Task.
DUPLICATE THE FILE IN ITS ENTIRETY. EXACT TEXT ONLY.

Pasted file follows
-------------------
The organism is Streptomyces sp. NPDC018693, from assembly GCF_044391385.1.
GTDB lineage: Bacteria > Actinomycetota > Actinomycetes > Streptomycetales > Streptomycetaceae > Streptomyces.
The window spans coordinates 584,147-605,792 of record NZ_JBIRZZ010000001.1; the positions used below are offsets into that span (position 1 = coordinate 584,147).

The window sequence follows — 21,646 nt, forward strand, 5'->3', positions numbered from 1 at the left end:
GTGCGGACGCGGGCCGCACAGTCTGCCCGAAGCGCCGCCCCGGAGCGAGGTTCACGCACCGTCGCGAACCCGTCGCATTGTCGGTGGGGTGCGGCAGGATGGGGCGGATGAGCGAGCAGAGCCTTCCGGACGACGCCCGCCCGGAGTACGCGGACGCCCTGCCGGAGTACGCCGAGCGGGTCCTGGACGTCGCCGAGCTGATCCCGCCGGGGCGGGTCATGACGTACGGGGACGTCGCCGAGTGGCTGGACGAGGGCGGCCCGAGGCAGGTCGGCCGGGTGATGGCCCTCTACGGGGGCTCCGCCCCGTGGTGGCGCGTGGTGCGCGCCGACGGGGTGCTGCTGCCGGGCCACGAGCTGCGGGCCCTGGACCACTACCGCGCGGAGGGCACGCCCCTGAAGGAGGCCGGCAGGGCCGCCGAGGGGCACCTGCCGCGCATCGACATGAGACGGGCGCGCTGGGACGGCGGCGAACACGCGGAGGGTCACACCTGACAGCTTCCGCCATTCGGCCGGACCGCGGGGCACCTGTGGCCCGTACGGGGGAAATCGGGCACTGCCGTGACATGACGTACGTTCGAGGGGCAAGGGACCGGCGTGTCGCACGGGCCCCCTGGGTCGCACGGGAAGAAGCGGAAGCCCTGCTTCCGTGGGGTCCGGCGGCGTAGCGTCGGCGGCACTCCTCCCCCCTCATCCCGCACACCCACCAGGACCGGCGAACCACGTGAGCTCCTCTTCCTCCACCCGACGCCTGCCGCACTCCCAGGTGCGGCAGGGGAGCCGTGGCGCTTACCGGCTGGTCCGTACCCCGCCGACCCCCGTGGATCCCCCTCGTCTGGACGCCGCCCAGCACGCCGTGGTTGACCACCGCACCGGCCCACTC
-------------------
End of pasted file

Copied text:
The organism is Streptomyces sp. NPDC018693, from assembly GCF_044391385.1.
GTDB lineage: Bacteria > Actinomycetota > Actinomycetes > Streptomycetales > Streptomycetaceae > Streptomyces.
The window spans coordinates 584,147-605,792 of record NZ_JBIRZZ010000001.1; the positions used below are offsets into that span (position 1 = coordinate 584,147).

The window sequence follows — 21,646 nt, forward strand, 5'->3', positions numbered from 1 at the left end:
GTGCGGACGCGGGCCGCACAGTCTGCCCGAAGCGCCGCCCCGGAGCGAGGTTCACGCACCGTCGCGAACCCGTCGCATTGTCGGTGGGGTGCGGCAGGATGGGGCGGATGAGCGAGCAGAGCCTTCCGGACGACGCCCGCCCGGAGTACGCGGACGCCCTGCCGGAGTACGCCGAGCGGGTCCTGGACGTCGCCGAGCTGATCCCGCCGGGGCGGGTCATGACGTACGGGGACGTCGCCGAGTGGCTGGACGAGGGCGGCCCGAGGCAGGTCGGCCGGGTGATGGCCCTCTACGGGGGCTCCGCCCCGTGGTGGCGCGTGGTGCGCGCCGACGGGGTGCTGCTGCCGGGCCACGAGCTGCGGGCCCTGGACCACTACCGCGCGGAGGGCACGCCCCTGAAGGAGGCCGGCAGGGCCGCCGAGGGGCACCTGCCGCGCATCGACATGAGACGGGCGCGCTGGGACGGCGGCGAACACGCGGAGGGTCACACCTGACAGCTTCCGCCATTCGGCCGGACCGCGGGGCACCTGTGGCCCGTACGGGGGAAATCGGGCACTGCCGTGACATGACGTACGTTCGAGGGGCAAGGGACCGGCGTGTCGCACGGGCCCCCTGGGTCGCACGGGAAGAAGCGGAAGCCCTGCTTCCGTGGGGTCCGGCGGCGTAGCGTCGGCGGCACTCCTCCCCCCTCATCCCGCACACCCACCAGGACCGGCGAACCACGTGAGCTCCTCTTCCTCCACCCGACGCCTGCCGCACTCCCAGGTGCGGCAGGGGAGCCGTGGCGCTTACCGGCTGGTCCGTACCCCGCCGACCCCCGTGGATCCCCCTCGTCTGGACGCCGCCCAGCACGCCGTGGTTGACCACCGCACCGGCCCACTC